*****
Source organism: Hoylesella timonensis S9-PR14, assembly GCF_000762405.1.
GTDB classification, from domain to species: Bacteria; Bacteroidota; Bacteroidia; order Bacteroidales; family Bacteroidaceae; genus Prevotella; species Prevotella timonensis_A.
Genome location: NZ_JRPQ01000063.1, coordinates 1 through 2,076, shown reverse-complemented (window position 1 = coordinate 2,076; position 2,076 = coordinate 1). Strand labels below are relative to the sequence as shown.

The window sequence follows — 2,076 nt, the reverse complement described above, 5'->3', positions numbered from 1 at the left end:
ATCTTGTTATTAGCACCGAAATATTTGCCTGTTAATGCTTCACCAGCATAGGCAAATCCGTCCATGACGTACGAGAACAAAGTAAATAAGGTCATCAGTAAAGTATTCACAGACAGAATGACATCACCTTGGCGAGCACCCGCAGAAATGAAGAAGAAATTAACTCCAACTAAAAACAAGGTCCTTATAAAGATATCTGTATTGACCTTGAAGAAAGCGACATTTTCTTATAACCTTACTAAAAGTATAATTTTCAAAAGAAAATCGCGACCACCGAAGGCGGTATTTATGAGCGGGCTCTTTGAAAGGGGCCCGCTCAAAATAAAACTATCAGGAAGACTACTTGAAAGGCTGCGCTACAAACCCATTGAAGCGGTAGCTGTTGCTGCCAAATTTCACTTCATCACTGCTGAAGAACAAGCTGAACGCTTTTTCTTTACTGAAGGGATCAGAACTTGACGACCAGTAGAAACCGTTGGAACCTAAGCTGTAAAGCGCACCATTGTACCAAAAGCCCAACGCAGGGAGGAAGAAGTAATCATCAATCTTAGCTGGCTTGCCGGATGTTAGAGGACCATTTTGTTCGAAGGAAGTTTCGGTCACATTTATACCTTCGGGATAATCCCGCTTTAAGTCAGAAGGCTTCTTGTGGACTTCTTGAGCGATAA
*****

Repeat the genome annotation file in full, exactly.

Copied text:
Source organism: Hoylesella timonensis S9-PR14, assembly GCF_000762405.1.
GTDB classification, from domain to species: Bacteria; Bacteroidota; Bacteroidia; order Bacteroidales; family Bacteroidaceae; genus Prevotella; species Prevotella timonensis_A.
Genome location: NZ_JRPQ01000063.1, coordinates 1 through 2,076, shown reverse-complemented (window position 1 = coordinate 2,076; position 2,076 = coordinate 1). Strand labels below are relative to the sequence as shown.

The window sequence follows — 2,076 nt, the reverse complement described above, 5'->3', positions numbered from 1 at the left end:
ATCTTGTTATTAGCACCGAAATATTTGCCTGTTAATGCTTCACCAGCATAGGCAAATCCGTCCATGACGTACGAGAACAAAGTAAATAAGGTCATCAGTAAAGTATTCACAGACAGAATGACATCACCTTGGCGAGCACCCGCAGAAATGAAGAAGAAATTAACTCCAACTAAAAACAAGGTCCTTATAAAGATATCTGTATTGACCTTGAAGAAAGCGACATTTTCTTATAACCTTACTAAAAGTATAATTTTCAAAAGAAAATCGCGACCACCGAAGGCGGTATTTATGAGCGGGCTCTTTGAAAGGGGCCCGCTCAAAATAAAACTATCAGGAAGACTACTTGAAAGGCTGCGCTACAAACCCATTGAAGCGGTAGCTGTTGCTGCCAAATTTCACTTCATCACTGCTGAAGAACAAGCTGAACGCTTTTTCTTTACTGAAGGGATCAGAACTTGACGACCAGTAGAAACCGTTGGAACCTAAGCTGTAAAGCGCACCATTGTACCAAAAGCCCAACGCAGGGAGGAAGAAGTAATCATCAATCTTAGCTGGCTTGCCGGATGTTAGAGGACCATTTTGTTCGAAGGAAGTTTCGGTCACATTTATACCTTCGGGATAATCCCGCTTTAAGTCAGAAGGCTTCTTGTGGACTTCTTGAGCGATAA